For the most part, August was a dismal month for Denver-area home sales. Single-family closings were down 24 percent from August 2009, while condo sales were down 28 percent from a year ago.
But there was one segment of the market that bucked the overall trend, and it may come as a surprise – $1 million-plus homes.
There were 55 sales of single-family, detached homes last month priced at $1 million or more, almost a 31 percent increase over the 42 sales in that price range in August 2009, shows an analysis of Metrolist data released today by independent broker Gary Bauer. Sales also were up almost 15 percent from the 48 closings in July. (The data does not include the $7 million sale of the home formerly owned by Mike and Peggy Shanahan, as that deal closed in September.)
Sales pace rising
Another encouraging metric: An analysis of Bauer’s data by InsideRealEstateNews showed that almost 4.5 percent of the 1,225 active listings at $1 million or more sold in August, compared with 3.84 percent of the upper-end inventory in July and 3.14 percent of the active, unsold homes in that price range in August 2009.
“That is encouraging,” Bauer said. “Like anything else, in this particular market you have to start with the first-time home buyers an then the move-up buyers and so on, until the dominoes continue to topple. We do have buyers in the high-end area, just not as many as we used to have.”
Denver leads big bucks parade
Fifteen of the 55 home sales were in Denver, 14 were in Boulder County, 13 in Arapahoe County, nine in Jefferson County, and four in Jefferson County. In addition, there were four condo sales at $1 million or above- three in Denver and one in Boulder county. Bauer’s analysis shows the average sales price last month as $1.45 million, almost 15 percent lower than the original asking price of $1.7 million. A year earlier, the average sales price was about $1.6 million, and the original asking price was $1.8 million. “From my perspective, I see buyers and sellers marking some concessions, but not dramatic concessions,” Bauer said, although he added certainly huge discounts are being offered, especially at the highest price ranges.
Brokers who market in homes priced in the stratosphere, say they have never seen such big discounts offered by sellers of seven- and eight-figure homes.
“I think prices now are at such a level, that it is becoming very compelling to buyers,” said Sandy Weigand, a broker with with the Kentwood Co. Weigand not only sold the former Shanahan home last week for $7 million, but last month sold a home next door to it in Cherry Hills for $5.25 million, giving her the two of the largest sales in the metro area since 2008.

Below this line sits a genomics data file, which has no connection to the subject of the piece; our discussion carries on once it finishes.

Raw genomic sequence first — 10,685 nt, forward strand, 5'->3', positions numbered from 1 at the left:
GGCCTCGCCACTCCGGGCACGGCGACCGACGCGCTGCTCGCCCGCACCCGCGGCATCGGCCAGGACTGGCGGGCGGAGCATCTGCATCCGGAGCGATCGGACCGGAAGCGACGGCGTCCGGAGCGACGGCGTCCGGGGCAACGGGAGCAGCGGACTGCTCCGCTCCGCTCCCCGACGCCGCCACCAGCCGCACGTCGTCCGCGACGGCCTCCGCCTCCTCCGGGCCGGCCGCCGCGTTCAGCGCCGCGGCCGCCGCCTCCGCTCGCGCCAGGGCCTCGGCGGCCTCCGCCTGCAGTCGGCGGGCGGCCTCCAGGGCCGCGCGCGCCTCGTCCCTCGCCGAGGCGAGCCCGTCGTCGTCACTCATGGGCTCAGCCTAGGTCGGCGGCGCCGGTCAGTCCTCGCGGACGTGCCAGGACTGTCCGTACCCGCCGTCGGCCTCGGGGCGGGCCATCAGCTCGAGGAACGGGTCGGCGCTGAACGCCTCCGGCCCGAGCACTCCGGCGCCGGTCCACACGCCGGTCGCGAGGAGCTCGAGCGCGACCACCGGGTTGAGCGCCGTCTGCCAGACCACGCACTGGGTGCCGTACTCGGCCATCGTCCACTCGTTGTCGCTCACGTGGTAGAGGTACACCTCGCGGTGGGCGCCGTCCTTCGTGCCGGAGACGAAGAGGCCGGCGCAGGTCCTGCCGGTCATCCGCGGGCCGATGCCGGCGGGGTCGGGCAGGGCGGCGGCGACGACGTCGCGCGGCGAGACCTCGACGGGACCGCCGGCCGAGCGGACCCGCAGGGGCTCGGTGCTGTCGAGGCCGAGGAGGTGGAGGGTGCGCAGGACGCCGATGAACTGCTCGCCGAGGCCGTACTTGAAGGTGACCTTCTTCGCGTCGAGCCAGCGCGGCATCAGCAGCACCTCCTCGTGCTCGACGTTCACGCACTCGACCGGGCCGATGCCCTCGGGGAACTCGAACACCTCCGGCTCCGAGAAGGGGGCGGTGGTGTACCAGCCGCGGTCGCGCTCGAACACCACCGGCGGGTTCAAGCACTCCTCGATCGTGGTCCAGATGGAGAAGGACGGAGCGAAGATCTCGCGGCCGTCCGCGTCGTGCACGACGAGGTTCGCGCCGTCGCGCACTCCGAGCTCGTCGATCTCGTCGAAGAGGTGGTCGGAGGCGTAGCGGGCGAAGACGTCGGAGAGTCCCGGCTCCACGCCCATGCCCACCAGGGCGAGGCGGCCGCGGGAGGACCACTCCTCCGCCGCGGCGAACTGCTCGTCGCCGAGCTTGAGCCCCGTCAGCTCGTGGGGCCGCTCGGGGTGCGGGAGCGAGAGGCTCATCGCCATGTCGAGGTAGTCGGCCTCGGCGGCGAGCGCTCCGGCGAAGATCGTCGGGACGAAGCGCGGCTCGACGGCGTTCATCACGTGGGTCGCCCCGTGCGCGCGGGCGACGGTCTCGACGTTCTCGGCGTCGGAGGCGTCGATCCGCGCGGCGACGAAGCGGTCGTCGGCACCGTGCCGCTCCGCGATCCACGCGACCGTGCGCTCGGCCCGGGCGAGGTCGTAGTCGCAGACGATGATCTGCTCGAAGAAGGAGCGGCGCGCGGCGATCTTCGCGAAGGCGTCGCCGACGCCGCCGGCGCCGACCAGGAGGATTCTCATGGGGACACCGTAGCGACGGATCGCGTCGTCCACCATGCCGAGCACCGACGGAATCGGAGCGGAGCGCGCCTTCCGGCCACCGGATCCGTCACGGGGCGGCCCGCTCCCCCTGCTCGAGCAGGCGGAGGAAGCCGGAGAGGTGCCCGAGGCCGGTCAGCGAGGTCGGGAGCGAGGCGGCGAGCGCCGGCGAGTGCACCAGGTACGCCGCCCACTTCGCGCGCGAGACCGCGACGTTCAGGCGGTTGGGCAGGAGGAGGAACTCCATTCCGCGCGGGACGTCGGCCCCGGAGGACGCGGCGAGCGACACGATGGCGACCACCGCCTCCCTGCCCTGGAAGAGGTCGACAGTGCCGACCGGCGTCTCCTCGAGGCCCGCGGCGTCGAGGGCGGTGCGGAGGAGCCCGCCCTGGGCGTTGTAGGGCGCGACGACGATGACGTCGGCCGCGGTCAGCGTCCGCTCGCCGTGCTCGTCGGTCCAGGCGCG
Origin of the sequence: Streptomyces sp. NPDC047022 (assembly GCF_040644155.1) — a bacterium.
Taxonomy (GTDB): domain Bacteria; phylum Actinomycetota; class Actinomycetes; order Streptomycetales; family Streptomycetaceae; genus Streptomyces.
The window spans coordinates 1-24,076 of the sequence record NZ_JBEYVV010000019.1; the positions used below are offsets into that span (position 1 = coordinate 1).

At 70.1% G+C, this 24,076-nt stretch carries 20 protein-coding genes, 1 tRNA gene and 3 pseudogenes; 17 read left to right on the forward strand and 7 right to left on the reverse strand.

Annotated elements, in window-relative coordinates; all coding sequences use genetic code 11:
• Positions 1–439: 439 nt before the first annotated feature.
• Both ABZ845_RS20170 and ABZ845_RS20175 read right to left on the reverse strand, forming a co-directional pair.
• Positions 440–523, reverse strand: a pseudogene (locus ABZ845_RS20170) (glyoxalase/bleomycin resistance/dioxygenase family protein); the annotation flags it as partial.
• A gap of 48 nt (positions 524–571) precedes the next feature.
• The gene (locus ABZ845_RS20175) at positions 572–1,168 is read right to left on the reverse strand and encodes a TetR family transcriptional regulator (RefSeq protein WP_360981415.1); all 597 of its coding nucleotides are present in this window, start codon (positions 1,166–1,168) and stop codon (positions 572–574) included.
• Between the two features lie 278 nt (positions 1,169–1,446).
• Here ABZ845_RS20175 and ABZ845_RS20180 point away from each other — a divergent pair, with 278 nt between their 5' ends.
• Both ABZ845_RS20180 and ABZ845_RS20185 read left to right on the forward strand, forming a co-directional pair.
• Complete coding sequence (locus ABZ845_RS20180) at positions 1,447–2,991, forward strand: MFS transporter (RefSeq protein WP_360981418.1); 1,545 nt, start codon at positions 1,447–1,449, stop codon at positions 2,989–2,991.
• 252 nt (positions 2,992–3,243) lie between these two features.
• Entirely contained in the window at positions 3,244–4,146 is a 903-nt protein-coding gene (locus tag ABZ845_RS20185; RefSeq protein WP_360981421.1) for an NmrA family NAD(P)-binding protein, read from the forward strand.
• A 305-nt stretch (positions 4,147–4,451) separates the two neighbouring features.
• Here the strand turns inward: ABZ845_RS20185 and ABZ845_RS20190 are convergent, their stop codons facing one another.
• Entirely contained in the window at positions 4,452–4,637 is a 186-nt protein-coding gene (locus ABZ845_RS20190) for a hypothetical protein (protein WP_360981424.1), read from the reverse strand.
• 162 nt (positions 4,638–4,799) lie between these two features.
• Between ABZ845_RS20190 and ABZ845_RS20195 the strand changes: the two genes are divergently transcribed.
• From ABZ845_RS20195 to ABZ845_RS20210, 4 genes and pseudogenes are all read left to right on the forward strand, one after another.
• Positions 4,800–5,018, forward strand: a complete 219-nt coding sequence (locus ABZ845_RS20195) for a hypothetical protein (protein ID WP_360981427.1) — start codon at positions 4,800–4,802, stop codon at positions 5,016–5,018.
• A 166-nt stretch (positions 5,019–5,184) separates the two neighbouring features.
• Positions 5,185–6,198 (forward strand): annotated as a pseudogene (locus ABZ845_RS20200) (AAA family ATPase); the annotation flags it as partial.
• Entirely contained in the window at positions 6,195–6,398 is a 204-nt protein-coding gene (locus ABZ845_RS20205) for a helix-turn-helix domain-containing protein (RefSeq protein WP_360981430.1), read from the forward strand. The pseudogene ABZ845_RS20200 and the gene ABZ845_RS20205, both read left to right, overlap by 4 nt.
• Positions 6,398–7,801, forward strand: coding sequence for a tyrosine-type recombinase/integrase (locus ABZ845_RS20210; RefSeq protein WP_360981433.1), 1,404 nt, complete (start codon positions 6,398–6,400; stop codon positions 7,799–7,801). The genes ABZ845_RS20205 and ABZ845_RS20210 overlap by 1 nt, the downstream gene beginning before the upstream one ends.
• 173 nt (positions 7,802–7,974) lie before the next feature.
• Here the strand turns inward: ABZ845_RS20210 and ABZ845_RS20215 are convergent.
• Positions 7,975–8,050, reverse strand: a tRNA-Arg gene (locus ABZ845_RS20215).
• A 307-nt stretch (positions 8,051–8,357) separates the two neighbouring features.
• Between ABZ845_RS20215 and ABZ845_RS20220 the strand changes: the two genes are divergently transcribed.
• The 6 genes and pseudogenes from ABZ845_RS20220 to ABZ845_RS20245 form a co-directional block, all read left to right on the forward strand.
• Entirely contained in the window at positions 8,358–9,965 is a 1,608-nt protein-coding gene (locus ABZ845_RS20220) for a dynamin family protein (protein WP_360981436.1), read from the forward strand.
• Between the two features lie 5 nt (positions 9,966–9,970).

“I think the buyers should be jumping in right now,” Weigand said. “This is once-in-a-lifetime pricing. These prices aren’t going to last forever.”
Not only are prices at the top end being slashed, but mortgage rates are at historical lows, she notes. Many people home shopping in this price range pay cash, she said, and later put a mortgage on the property. Often, high-end buyers will treat homes much like any other asset. In today’s environment, the after-tax cost of a mortgage can be below 3 percent, and high-end buyers decide to put their money to work on investments that have the potential for much richer rewards.
Edie Marks, also a broker with the Kentwood Co., said she has never seen such deals on high-end properties in more than three decades of selling homes.
“The deals out there are unbelievable,” Marks said. “Homes are selling for 50 cents, or less, on the dollar. It is mind-boggling.”
Perhaps no home better represents the mind-boggling aspect of the market than a house she is listing at 11 Blackmer Road.
The home has 15,025 square feet on 4.7 acres, and it’s price has been slashed by more than 65 percent.
“It was priced just under $8 million, and now it is at $2.75 million,” Marks said. “And it is a castle.”
She also just put another home under contract for almost half the construction cost.
“It cost them $4.5 million to build and we put it on the market for $3.6 million,” Marks said. When there were no takers, she tried a one-day sale of $2.8 million, but still no one bit. Subsequently, she lowered the price to $2.6 million, “and I just put it under contract for $2.5 million,” she said.
GOP victory good for market?
Marks said there are still well-heeled people out there who could buy. “What is happening, is a lack of confidence,” Marks said. Marks, a staunch Republican, said many people she knows are waiting until after the November elections to decide whether to move up to the mansion-market.
“If the Republicans win, they plan to buy,” Marks said. “If the Republicans don’t win, they’re not going to do anything. I think the elections are going to be very important for a lot of people on whether they are going to make their decision to buy now, or continue the waiting game.”
Contact John Rebchook at JRCHOOK@gmail.com